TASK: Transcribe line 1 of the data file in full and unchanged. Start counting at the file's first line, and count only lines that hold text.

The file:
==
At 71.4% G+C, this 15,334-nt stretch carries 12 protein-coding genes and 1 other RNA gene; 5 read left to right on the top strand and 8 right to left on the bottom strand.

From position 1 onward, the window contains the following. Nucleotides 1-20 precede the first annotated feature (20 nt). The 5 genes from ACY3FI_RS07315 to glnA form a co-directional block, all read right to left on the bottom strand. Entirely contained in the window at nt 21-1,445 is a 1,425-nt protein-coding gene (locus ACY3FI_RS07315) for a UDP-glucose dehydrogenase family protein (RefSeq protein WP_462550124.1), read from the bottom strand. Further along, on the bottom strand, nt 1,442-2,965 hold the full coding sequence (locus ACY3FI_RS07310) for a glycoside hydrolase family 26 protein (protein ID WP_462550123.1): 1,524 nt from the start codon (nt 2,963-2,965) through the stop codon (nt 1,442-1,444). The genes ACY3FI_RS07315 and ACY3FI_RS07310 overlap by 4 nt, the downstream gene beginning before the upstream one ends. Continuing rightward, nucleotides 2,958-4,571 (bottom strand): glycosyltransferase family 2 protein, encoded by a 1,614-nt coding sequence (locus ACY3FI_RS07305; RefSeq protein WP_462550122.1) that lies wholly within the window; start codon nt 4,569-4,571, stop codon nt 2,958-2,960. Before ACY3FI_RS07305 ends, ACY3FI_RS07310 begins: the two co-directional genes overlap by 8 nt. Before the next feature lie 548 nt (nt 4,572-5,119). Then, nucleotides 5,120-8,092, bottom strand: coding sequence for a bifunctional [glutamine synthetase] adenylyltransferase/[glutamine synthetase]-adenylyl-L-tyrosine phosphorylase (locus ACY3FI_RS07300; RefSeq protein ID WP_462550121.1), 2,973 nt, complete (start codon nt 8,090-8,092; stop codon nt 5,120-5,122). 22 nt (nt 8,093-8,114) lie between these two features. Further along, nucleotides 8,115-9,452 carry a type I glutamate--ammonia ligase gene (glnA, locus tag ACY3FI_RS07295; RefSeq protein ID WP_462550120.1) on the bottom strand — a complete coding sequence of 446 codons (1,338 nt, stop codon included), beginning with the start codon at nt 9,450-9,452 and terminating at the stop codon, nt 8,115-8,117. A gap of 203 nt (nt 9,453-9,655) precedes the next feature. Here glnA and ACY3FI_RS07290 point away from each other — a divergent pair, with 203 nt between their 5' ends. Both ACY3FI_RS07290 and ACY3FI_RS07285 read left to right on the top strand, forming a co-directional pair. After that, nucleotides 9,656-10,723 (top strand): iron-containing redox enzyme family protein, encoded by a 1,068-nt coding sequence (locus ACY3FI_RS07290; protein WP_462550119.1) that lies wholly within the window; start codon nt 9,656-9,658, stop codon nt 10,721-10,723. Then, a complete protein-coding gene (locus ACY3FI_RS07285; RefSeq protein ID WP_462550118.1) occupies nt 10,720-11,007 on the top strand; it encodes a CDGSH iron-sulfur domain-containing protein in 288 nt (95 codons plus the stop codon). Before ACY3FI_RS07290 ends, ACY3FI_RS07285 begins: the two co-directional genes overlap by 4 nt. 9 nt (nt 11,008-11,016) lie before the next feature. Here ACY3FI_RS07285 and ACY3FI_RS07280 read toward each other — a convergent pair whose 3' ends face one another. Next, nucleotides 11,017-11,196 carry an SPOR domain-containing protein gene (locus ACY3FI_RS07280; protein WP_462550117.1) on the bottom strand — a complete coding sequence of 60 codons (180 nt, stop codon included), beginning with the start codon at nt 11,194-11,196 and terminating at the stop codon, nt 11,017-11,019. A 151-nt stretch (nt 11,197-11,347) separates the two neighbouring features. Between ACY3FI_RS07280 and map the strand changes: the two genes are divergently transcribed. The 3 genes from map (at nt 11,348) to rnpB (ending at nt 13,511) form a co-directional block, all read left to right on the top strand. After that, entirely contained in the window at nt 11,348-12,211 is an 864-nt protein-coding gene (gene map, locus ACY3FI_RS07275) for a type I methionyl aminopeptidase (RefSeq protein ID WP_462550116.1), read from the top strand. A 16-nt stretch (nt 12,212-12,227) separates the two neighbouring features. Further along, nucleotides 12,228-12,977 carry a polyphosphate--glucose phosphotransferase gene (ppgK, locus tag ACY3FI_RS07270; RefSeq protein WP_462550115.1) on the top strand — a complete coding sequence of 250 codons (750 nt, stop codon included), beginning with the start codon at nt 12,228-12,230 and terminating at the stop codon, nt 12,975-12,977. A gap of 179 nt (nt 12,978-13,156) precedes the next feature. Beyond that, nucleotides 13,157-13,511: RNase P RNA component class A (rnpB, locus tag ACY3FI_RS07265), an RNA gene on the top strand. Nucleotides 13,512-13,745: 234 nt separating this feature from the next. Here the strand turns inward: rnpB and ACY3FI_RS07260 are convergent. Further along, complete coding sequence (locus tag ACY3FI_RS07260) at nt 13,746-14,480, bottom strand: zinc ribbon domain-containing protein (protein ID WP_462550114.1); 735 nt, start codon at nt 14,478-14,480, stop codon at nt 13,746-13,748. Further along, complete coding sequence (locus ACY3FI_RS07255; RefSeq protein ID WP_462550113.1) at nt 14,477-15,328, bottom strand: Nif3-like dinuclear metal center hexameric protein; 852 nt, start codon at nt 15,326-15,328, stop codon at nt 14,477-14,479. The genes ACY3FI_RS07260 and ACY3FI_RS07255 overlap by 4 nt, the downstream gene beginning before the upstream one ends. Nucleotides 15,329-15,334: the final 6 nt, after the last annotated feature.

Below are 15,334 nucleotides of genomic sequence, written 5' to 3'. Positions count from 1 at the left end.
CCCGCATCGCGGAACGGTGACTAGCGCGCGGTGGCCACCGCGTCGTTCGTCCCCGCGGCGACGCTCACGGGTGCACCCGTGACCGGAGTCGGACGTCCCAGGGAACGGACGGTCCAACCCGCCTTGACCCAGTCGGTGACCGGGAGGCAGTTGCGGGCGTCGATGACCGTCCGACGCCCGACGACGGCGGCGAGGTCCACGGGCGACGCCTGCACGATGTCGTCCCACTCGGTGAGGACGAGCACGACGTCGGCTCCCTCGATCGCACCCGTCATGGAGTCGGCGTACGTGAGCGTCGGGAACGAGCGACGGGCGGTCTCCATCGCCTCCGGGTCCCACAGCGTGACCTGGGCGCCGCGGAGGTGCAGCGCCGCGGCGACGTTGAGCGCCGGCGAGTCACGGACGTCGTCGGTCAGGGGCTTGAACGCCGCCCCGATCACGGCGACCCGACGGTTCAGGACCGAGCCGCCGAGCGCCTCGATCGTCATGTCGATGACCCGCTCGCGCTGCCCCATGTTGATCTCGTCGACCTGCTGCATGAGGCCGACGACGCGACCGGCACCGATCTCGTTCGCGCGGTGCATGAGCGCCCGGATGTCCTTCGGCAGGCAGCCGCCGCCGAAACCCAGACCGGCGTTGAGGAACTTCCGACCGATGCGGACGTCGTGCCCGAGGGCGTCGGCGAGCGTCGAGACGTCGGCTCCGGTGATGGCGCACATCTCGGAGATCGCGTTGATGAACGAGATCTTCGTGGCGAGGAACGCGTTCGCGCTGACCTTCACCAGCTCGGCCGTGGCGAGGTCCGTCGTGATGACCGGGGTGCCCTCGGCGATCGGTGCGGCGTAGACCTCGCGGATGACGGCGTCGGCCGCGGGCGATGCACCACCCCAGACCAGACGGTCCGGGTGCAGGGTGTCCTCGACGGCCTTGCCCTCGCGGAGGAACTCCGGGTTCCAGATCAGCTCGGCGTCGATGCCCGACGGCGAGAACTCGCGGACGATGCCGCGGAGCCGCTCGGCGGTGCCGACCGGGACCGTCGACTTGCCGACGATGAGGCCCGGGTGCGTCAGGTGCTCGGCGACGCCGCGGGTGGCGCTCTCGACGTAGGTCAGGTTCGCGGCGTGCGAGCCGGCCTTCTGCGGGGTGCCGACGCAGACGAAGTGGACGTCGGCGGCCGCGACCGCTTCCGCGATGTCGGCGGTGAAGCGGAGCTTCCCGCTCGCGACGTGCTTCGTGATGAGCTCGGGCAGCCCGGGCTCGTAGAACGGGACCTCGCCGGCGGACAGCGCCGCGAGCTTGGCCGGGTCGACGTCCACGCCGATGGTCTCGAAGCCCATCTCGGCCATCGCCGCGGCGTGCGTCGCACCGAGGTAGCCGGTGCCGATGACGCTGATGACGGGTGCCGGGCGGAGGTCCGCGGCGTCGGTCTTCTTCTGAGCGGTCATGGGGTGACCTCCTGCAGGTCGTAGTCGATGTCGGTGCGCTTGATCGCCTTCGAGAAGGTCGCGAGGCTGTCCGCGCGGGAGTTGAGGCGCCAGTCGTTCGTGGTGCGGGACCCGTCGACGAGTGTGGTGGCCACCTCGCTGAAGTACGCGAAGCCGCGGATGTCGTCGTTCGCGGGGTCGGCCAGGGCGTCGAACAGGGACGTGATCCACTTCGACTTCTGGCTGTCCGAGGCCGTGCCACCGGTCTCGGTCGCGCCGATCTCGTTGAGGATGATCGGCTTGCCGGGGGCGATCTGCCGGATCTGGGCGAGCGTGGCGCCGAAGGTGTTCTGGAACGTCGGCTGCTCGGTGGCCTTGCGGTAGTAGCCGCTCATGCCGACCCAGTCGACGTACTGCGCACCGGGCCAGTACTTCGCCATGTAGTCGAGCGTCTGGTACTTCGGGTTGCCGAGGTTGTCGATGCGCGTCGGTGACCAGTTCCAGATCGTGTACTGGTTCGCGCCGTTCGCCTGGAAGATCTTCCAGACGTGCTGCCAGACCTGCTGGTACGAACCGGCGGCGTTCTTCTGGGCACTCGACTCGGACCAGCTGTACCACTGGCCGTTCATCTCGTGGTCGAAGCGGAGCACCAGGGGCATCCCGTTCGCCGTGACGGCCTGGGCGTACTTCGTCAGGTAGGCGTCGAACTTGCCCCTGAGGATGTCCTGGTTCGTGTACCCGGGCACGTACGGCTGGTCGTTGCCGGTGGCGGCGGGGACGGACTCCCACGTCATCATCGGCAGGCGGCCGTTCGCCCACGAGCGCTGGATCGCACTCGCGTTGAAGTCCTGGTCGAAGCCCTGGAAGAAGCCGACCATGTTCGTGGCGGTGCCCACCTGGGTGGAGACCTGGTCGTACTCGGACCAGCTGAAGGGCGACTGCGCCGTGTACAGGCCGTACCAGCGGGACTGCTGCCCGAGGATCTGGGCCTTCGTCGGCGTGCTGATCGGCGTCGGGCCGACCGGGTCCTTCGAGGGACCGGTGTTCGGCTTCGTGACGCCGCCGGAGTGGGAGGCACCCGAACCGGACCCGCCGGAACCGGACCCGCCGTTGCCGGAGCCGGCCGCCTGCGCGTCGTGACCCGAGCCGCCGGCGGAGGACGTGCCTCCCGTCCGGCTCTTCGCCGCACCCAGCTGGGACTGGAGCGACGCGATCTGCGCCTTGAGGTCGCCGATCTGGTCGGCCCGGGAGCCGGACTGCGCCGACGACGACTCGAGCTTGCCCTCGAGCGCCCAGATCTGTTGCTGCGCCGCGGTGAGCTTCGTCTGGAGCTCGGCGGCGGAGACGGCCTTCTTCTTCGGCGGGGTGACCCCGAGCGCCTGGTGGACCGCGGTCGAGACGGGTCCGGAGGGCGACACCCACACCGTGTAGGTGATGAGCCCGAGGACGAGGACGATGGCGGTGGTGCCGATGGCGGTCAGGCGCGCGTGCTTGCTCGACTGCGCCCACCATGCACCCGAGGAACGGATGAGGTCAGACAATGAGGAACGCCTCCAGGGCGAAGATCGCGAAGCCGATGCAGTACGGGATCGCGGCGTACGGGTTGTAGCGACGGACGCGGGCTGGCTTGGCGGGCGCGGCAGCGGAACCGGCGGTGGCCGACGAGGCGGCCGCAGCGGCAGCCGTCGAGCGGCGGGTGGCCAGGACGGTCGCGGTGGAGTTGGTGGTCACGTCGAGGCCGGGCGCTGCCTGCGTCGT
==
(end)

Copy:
At 71.4% G+C, this 15,334-nt stretch carries 12 protein-coding genes and 1 other RNA gene; 5 read left to right on the top strand and 8 right to left on the bottom strand.